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'Birds of a feather' fail together: Exploring the nature of dependency in SME defaults

Research output: Contribution to journalArticle

Original languageEnglish
Pages (from-to)1-14
JournalRisk analysis
Early online date11 Aug 2017
DOIs
StateE-pub ahead of print - 11 Aug 2017

Abstract

This paper studies the effects of incorporating the interdependence among London small business defaults into risk analysis framework using the data just before the financial crisis. We propose an extension from standard scoring models to take into account the spatial dimension sand the demographic characteristics of SMEs, such as legal form,industry sector and number of employees. We estimate spatial probit models using different distance matrices based only on the spatial location or on an interaction between spatial locations and demographic characteristics. We find that the interdependence or contagion component defined on spatial and demographic characteristics is significant and that it improves the ability to predict defaults of non-start-ups in London. Furthermore, including contagion effects among SMEs alters the parameter estimates of risk determinants. The approach can be extended to other risk analysis applications where spatial risk may incorporate correlation based on other aspects.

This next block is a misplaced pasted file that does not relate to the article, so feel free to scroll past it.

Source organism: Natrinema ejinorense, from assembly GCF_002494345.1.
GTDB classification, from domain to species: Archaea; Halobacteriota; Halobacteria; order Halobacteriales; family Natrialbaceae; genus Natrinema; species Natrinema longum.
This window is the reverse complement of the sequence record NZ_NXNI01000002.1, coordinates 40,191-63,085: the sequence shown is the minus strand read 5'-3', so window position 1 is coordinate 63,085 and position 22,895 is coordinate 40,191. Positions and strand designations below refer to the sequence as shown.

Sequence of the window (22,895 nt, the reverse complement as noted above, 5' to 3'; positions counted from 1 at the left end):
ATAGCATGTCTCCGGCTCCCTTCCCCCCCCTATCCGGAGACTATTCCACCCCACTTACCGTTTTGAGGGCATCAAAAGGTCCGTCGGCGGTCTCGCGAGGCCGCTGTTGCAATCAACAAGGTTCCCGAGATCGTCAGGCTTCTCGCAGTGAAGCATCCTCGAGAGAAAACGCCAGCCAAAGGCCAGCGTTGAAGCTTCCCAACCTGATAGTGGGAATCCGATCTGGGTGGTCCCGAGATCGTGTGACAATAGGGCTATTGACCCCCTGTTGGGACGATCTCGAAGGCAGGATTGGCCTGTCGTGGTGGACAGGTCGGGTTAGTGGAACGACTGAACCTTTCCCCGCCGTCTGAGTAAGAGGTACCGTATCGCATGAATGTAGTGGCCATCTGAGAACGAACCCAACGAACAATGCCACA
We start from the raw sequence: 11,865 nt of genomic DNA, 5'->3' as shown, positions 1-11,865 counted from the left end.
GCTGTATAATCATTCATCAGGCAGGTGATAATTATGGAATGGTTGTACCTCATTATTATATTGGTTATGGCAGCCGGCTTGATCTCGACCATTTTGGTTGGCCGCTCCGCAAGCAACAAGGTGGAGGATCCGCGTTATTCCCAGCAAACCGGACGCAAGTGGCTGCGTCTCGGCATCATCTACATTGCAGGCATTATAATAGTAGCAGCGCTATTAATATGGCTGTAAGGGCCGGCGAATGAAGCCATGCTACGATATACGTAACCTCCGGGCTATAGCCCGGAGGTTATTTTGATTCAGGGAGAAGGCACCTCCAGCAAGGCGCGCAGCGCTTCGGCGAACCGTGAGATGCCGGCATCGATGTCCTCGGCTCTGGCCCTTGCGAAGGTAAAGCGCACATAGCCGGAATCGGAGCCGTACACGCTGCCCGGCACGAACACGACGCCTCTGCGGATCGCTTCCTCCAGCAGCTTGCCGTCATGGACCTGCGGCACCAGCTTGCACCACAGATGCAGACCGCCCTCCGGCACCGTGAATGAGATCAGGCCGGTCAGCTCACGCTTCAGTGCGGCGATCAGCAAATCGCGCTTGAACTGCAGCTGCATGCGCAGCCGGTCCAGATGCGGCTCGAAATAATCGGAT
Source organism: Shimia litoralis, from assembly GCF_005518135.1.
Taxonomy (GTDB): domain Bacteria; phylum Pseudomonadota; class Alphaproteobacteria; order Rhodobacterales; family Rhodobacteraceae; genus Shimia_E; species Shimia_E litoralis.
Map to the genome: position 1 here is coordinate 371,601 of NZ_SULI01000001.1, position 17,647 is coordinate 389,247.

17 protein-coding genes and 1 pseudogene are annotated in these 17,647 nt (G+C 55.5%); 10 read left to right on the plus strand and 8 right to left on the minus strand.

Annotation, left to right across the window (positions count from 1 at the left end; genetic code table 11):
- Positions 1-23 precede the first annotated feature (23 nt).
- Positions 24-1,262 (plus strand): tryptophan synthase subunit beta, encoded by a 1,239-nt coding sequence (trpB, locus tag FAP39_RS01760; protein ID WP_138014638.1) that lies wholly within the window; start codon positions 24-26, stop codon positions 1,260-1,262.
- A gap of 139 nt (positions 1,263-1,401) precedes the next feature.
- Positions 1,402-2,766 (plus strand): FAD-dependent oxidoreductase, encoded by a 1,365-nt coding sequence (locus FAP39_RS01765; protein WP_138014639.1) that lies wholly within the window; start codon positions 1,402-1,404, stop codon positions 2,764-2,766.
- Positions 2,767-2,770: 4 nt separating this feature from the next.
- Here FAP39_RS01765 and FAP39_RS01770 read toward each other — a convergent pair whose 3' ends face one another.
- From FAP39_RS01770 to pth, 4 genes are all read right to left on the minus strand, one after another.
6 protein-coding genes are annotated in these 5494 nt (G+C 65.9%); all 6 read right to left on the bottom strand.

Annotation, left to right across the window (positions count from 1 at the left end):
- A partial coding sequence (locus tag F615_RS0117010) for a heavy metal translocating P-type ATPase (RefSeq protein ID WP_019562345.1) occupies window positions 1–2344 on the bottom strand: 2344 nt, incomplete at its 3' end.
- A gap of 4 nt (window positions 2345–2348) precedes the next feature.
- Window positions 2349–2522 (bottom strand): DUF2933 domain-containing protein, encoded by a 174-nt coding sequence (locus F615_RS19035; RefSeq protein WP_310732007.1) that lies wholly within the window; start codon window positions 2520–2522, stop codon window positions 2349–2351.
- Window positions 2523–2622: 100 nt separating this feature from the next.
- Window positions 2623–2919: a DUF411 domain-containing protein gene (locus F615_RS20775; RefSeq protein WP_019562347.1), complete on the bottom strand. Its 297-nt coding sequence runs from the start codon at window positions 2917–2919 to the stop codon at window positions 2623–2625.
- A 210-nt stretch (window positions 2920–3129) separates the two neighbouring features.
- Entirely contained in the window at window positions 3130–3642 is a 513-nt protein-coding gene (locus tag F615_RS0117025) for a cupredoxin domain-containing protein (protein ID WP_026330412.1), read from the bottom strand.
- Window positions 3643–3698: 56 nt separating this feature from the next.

Research areas

  • spatial probit model, proximity matrix, small business, scoring model

ID: 37476886